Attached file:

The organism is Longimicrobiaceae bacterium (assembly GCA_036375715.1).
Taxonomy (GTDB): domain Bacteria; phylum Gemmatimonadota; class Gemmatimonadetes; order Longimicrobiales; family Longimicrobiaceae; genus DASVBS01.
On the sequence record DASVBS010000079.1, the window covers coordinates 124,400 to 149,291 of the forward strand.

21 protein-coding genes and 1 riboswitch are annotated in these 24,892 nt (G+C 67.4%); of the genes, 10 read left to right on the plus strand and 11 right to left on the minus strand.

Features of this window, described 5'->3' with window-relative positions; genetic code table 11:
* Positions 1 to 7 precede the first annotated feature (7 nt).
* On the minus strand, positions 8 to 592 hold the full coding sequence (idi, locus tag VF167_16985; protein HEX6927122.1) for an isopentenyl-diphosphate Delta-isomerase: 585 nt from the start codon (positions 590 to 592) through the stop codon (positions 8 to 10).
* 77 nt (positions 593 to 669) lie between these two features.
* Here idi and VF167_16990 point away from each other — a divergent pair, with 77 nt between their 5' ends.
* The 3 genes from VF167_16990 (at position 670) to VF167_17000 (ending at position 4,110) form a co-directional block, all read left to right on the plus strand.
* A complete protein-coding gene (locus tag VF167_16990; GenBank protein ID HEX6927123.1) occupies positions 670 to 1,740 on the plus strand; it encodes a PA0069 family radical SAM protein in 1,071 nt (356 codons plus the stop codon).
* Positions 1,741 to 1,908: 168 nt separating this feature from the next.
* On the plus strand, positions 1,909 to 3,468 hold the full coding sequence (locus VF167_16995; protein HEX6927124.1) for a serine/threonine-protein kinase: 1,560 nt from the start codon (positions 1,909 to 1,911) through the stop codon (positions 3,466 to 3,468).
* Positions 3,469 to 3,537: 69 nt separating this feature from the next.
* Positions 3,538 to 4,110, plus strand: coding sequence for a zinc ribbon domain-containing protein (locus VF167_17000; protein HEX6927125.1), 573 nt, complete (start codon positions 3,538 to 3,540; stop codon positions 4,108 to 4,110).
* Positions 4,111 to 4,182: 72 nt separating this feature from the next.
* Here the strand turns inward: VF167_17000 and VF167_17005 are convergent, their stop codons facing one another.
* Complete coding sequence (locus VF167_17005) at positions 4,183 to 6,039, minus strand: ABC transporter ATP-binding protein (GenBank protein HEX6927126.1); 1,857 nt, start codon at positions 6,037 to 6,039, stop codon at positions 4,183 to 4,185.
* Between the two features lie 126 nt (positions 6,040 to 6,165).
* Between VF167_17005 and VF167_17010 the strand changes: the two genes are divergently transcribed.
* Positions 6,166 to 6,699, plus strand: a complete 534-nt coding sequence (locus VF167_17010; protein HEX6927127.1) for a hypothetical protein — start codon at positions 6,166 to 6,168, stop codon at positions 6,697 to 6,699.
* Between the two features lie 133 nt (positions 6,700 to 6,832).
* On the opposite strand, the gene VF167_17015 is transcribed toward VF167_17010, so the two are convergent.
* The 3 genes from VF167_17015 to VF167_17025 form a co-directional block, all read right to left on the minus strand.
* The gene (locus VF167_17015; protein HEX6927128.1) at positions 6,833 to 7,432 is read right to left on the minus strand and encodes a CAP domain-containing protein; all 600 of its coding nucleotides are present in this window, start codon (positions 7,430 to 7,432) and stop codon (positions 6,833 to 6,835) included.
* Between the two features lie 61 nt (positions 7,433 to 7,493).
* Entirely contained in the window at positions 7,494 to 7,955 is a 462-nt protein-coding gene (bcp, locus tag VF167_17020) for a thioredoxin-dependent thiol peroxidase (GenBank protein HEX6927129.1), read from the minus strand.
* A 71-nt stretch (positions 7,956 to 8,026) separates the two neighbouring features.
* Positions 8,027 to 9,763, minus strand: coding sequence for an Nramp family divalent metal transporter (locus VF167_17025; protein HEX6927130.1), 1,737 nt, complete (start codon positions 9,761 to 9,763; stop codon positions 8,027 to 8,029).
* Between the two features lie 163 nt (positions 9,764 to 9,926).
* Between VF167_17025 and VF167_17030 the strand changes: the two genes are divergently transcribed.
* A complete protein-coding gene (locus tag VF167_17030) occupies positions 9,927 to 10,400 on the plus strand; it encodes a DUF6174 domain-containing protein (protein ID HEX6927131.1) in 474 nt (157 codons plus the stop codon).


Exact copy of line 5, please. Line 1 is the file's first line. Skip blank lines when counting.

Features of this window, described 5'->3' with window-relative positions; genetic code table 11: